A French judicial investigation has described the “active role” played by Arnaud Claude, the partner of Nicolas Sarkozy in a Paris legal firm, Claude & Sarkozy, in helping an MP and longstanding political ally of the former French president, Patrick Balkany, to conceal from the French tax authorities his ownership of a luxurious Moroccan villa estimated to be worth more than 5 million euros. As the investigation draws to a close, the magistrates in charge have ordered the confiscation of a Normandy property belonging to the lawyer, Mediapart has learned. Fabrice Arfi and Mathilde Mathieu report.

How biggest polluters earn most from EU farm subsidies

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Farmers protesting outside the headquarters of dairy firm Lactalis, at Laval, central-west France, August 23rd. ©Reuters Farmers protesting outside the headquarters of dairy firm Lactalis, at Laval, central-west France, August 23rd. ©Reuters

As European farm ministers met earlier this month at a château in France's Loire Valley to reframe EU agricultural policy, a detailed study of European farm aid has revealed a major contradiction right at the heart of that policy; that the most polluting farms actually receive the most cash from subsidies. And amid French farmers' protests against falling prices and shrivelling incomes, the study also showed that in the current economic context, the usual strategy of continually boosting production is no longer an option. Jade Lindgaard reports.

Eyes wide shut to corruption in France

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The trial of the former budget minister Jérôme Cahuzac for tax fraud and money laundering opened in Paris on Monday, the same day that it was revealed that French prosecutors want former president Nicolas Sarkozy to stand trial for “illegal financing” of his 2012 election campaign. Mediapart investigative reporter Fabrice Arfi says that such high-profile cases give us an insight into the ethics of public life in France. He argues that rather than simply looking the other way, the country needs to own up to the shameful nature of the situation.

Nicolas Sarkozy should stand trial over 'illegal' election funding, say prosecutors

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Facing trial? Former president Nicolas Sarkozy will learn his fate soon. Facing trial? Former president Nicolas Sarkozy will learn his fate soon.

The French prosecution authorities say the former president should face court proceedings over his role in the “illegal” funding of his failed 2012 presidential election campaign which spent more than double the legal spending limit. It is now for the investigating judges to have the final say as to whether Sarkzoy and others should finally face trial or not. If he is sent for trial it will be a potential blow to the ex-president's political hopes ahead of the 2017 presidential election in which he hopes to be a candidate. But, crucially, any such trial would not be scheduled before next May's election – and if Sarkozy is elected president it would be postponed until 2022 at the earliest. Mathilde Mathieu reports.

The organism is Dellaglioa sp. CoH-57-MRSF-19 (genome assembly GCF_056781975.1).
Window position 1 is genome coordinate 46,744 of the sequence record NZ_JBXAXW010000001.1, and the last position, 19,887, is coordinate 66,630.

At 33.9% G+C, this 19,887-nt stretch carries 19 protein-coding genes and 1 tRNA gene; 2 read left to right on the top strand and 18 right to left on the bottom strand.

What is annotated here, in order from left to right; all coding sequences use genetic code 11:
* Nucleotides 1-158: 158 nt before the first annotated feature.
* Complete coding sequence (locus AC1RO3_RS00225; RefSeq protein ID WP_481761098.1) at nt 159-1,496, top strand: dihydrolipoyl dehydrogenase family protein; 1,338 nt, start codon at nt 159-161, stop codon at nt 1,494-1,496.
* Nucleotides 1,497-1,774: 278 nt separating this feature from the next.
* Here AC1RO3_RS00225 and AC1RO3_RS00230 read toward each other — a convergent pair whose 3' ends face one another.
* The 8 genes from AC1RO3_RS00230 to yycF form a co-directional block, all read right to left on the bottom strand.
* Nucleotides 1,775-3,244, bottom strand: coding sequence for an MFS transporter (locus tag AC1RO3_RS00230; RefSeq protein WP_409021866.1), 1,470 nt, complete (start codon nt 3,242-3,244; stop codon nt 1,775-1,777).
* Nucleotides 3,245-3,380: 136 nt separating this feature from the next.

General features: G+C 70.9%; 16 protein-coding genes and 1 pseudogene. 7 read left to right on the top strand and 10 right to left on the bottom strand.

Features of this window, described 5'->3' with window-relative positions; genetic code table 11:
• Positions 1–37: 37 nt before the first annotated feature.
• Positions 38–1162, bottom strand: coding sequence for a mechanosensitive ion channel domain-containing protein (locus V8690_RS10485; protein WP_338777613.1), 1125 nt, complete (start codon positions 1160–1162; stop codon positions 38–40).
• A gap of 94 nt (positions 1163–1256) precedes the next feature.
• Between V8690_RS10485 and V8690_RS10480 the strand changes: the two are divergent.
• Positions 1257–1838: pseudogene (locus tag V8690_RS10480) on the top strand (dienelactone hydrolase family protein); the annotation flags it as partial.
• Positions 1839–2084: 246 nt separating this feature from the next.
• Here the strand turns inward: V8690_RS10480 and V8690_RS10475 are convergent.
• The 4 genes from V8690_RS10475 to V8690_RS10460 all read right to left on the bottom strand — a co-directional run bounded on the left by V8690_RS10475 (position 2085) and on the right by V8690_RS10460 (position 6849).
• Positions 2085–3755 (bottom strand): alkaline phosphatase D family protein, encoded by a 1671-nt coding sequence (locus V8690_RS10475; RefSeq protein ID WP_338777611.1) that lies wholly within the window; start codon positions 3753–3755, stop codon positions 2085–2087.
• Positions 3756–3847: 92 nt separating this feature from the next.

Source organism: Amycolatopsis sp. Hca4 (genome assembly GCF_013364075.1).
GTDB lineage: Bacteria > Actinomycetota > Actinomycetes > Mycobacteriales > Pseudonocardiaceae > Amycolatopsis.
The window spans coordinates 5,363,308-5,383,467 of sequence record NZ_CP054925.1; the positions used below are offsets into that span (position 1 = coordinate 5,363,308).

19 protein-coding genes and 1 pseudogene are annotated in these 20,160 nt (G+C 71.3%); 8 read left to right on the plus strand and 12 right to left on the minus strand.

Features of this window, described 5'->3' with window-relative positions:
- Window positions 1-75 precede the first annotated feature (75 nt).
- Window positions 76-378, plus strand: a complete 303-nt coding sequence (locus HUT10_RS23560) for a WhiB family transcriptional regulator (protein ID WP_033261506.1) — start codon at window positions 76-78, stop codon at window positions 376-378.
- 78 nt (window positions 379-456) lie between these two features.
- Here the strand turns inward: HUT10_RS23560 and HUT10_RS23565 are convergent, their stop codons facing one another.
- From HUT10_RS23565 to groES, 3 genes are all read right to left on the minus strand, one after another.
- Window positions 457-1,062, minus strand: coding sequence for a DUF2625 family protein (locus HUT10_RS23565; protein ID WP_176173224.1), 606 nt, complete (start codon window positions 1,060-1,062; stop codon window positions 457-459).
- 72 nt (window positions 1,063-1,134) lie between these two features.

Bitter legacy of a once-mighty French newspaper empire

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One of the overseas titles once owned by the Hersant newspaper empire. One of the overseas titles once owned by the Hersant newspaper empire.

The Hersant newspaper group disintegrated a few years ago, following massive job losses, the closure of titles and insolvencies. However the demise of this once-powerful group which had owned close to 50% of the national and local French press, is still having an impact in French overseas territories where it also had a strong base. Julien Sartre reports on the lingering effects of the fall of a newspaper empire which had influence around the globe.

The grim battle for survival facing France's dairy farmers

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One of the protesters, Adrien, in front of the headquarters of dairy group Lactalis. © Laurent Geslin One of the protesters, Adrien, in front of the headquarters of dairy group Lactalis. © Laurent Geslin

After a bitter dispute lasting more than a week, the giant French dairy group Lactalis has finally agreed to pay its dairy farmers higher prices for their milk. However, the anger of the protests has once again highlighted the desperate plight of many dairy farmers in France. As Laurent Geslin reports, an entire way of life is in danger of disappearing as smaller-scale farmers find it increasingly hard to make a living.

Why Macron's resignation spells doom for Hollande

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The resignation of economy minister Emmanuel Macron from François Hollande's government on Tuesday to further his own electoral aspirations has dealt what looks like a fatal blow to the French president's already dwindling hopes ahead of next year's presidential election. But as Mediapart's editor François Bonnet argues, it also illustrates how an entire political system, that of France's Fifth Republic, is coming to an end.

Tight security as French pupils go back to school

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School security: interior minister Bernard Cazeneuve and education minister Najat Vallaud-Belkacem. © Reuters School security: interior minister Bernard Cazeneuve and education minister Najat Vallaud-Belkacem. © Reuters

Pupils in France go back to school this week amid ever-greater security and against the backdrop of a constant threat of terrorism. The education minister and the interior minister have held a joint press conference to outline the unprecedented measures that are being taken to ensure the safety of children at school. As Faïza Zerouala reports, the authorities have to strike a careful balance between ensuring educational establishments are prepared for a terrorist attack and avoiding causing anxiety among younger pupils.